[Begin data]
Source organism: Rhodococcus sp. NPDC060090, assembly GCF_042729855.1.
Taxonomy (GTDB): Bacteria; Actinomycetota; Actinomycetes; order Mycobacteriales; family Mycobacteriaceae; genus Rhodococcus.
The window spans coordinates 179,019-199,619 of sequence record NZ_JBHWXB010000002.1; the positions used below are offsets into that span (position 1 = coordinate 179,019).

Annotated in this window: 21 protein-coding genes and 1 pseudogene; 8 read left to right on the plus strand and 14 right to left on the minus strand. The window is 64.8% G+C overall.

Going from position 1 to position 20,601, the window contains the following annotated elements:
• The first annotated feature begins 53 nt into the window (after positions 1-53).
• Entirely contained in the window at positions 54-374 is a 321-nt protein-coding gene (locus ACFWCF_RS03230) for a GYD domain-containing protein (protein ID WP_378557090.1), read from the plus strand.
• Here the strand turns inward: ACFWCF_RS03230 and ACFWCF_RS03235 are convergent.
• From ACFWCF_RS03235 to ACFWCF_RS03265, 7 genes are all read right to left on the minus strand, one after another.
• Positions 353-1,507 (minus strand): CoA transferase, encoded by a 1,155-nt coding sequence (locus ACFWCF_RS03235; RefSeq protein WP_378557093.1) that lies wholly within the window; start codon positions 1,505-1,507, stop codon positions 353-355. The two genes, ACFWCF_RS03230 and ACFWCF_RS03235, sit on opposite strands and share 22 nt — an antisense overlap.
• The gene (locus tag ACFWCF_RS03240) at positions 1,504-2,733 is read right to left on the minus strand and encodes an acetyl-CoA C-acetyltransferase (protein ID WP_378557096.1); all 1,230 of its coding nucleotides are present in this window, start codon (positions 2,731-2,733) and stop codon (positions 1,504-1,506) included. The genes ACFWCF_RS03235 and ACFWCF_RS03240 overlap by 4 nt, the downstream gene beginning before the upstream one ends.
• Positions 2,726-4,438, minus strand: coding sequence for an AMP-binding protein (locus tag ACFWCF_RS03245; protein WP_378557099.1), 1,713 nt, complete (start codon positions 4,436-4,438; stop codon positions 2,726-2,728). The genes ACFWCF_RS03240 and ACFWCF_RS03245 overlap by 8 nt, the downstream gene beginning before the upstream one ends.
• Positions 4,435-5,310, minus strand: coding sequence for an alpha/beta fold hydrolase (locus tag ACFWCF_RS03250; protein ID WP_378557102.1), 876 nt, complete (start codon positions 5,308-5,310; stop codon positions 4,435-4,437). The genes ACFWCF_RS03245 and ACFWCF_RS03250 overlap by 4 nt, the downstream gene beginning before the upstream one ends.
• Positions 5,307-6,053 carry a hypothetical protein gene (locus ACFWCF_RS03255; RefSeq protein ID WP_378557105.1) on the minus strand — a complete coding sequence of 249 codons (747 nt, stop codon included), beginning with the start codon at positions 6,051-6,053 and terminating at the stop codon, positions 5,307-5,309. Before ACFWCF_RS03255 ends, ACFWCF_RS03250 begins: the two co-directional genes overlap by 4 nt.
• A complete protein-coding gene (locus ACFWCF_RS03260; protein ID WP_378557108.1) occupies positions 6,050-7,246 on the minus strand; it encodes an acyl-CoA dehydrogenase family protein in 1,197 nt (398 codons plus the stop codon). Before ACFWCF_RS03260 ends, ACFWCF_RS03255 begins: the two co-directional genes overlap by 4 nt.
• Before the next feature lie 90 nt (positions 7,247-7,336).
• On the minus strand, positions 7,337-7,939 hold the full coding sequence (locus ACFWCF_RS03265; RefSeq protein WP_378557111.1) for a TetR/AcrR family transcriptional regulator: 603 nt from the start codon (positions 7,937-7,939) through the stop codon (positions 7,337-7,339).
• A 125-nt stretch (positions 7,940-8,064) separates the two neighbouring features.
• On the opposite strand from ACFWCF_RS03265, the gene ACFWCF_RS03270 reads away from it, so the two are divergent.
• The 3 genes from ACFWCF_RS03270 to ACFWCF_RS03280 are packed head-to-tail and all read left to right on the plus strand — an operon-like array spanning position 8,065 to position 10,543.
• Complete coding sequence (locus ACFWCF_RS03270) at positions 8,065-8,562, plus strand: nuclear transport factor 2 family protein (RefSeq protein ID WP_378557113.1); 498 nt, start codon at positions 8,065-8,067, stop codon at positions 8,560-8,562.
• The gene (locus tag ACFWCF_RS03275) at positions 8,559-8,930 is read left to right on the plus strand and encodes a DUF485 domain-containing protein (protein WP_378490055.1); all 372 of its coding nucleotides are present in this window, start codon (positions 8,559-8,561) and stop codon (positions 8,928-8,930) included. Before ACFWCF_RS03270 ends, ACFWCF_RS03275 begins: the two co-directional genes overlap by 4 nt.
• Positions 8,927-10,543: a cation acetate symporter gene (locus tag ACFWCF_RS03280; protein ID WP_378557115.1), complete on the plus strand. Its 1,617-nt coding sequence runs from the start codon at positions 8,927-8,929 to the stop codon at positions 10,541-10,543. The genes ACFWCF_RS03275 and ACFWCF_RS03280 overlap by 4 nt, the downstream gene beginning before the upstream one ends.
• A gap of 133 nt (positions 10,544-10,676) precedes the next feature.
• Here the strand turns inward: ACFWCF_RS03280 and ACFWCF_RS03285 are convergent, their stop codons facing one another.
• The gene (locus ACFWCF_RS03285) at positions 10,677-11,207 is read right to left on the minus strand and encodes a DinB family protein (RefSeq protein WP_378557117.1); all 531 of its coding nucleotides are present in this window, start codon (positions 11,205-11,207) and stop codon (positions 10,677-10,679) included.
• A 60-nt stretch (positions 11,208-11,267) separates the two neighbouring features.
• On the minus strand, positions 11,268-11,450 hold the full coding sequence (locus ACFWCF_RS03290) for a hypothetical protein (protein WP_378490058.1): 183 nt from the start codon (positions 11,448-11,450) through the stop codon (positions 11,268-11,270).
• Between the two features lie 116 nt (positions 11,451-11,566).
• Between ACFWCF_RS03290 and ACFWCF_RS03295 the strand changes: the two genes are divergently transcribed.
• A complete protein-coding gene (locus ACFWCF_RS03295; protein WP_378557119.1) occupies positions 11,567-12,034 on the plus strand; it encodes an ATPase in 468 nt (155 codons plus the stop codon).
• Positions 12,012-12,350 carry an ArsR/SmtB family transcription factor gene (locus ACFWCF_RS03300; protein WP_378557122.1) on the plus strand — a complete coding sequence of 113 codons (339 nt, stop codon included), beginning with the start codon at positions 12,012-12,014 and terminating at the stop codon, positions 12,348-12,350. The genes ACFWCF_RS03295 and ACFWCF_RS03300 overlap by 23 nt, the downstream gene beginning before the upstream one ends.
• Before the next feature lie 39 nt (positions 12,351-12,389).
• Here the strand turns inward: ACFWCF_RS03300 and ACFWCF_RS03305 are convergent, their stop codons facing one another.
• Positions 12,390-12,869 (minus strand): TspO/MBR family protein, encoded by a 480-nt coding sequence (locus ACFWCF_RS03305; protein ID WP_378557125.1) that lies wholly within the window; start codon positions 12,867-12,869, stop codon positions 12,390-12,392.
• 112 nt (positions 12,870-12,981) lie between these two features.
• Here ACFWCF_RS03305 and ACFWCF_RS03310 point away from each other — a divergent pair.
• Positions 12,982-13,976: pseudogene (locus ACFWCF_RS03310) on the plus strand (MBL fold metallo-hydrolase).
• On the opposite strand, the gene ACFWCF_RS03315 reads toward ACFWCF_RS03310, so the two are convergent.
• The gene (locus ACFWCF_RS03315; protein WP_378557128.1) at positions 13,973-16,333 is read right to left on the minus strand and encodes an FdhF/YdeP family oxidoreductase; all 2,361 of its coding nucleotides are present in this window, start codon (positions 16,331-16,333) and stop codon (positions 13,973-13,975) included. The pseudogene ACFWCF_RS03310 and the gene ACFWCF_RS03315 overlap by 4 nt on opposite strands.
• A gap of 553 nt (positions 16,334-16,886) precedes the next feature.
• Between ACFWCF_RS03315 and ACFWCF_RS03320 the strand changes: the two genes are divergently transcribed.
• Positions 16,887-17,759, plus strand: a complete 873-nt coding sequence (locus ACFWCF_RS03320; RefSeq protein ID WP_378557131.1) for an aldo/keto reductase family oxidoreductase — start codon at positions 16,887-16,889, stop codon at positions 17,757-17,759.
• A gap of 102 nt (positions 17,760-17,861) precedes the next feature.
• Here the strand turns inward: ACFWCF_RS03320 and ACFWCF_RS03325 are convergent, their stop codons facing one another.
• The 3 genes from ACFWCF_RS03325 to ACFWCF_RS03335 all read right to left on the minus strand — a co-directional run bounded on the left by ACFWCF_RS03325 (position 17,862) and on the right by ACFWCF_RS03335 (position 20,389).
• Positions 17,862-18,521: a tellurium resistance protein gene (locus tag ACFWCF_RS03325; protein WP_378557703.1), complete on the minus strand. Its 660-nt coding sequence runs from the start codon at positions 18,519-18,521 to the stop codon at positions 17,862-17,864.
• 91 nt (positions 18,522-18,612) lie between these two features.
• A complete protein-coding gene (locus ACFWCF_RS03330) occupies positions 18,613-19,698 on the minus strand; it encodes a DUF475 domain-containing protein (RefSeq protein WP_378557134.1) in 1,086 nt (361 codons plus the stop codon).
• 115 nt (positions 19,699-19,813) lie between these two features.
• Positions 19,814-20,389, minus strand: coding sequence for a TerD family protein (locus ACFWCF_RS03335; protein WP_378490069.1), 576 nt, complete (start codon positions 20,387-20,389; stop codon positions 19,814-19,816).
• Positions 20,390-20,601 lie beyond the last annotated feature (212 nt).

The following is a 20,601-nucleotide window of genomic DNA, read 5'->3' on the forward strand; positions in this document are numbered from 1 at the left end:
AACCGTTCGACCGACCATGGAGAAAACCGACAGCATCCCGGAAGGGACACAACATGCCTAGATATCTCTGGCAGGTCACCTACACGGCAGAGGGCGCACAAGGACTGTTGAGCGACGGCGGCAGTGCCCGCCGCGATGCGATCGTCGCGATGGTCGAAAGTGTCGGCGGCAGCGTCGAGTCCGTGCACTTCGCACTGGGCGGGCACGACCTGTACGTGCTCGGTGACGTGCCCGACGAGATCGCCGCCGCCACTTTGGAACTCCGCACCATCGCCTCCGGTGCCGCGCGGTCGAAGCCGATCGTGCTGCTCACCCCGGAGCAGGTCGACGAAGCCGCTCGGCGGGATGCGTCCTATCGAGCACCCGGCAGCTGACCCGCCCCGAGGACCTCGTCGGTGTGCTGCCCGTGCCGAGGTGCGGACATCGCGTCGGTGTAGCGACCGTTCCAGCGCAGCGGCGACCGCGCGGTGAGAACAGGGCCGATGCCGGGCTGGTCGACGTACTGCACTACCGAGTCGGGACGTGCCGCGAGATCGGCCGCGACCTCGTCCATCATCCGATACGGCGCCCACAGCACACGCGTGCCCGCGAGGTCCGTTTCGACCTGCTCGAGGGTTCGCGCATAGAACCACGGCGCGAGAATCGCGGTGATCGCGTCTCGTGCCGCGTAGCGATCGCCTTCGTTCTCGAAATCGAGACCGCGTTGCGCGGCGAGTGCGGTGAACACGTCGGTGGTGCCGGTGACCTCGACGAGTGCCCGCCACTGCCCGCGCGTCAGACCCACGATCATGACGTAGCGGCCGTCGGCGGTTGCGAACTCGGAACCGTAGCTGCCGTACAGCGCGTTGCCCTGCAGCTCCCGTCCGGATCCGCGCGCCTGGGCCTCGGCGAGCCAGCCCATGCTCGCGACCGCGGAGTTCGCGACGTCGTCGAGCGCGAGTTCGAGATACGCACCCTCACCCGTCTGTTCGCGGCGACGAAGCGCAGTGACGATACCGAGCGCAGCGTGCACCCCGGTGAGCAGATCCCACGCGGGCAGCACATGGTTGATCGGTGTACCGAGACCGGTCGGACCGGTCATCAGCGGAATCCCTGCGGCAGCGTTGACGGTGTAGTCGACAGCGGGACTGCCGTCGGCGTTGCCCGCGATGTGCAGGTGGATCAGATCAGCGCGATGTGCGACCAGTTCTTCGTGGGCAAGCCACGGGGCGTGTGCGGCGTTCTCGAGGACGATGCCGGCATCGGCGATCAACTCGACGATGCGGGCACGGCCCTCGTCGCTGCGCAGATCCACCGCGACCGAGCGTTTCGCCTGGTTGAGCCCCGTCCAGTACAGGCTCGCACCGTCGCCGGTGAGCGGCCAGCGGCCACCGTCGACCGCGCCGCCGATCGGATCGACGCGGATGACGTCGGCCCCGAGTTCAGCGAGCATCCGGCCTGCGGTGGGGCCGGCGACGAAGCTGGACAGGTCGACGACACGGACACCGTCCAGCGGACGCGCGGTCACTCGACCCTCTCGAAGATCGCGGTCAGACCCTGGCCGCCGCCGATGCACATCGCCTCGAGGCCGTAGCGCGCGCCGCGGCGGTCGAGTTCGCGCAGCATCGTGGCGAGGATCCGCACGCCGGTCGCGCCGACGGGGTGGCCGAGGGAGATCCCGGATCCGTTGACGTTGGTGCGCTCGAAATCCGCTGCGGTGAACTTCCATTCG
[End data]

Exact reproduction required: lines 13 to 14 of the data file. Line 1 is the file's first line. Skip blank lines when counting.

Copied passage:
• Positions 4,435-5,310, minus strand: coding sequence for an alpha/beta fold hydrolase (locus tag ACFWCF_RS03250; protein ID WP_378557102.1), 876 nt, complete (start codon positions 5,308-5,310; stop codon positions 4,435-4,437). The genes ACFWCF_RS03245 and ACFWCF_RS03250 overlap by 4 nt, the downstream gene beginning before the upstream one ends.
• Positions 5,307-6,053 carry a hypothetical protein gene (locus ACFWCF_RS03255; RefSeq protein ID WP_378557105.1) on the minus strand — a complete coding sequence of 249 codons (747 nt, stop codon included), beginning with the start codon at positions 6,051-6,053 and terminating at the stop codon, positions 5,307-5,309. Before ACFWCF_RS03255 ends, ACFWCF_RS03250 begins: the two co-directional genes overlap by 4 nt.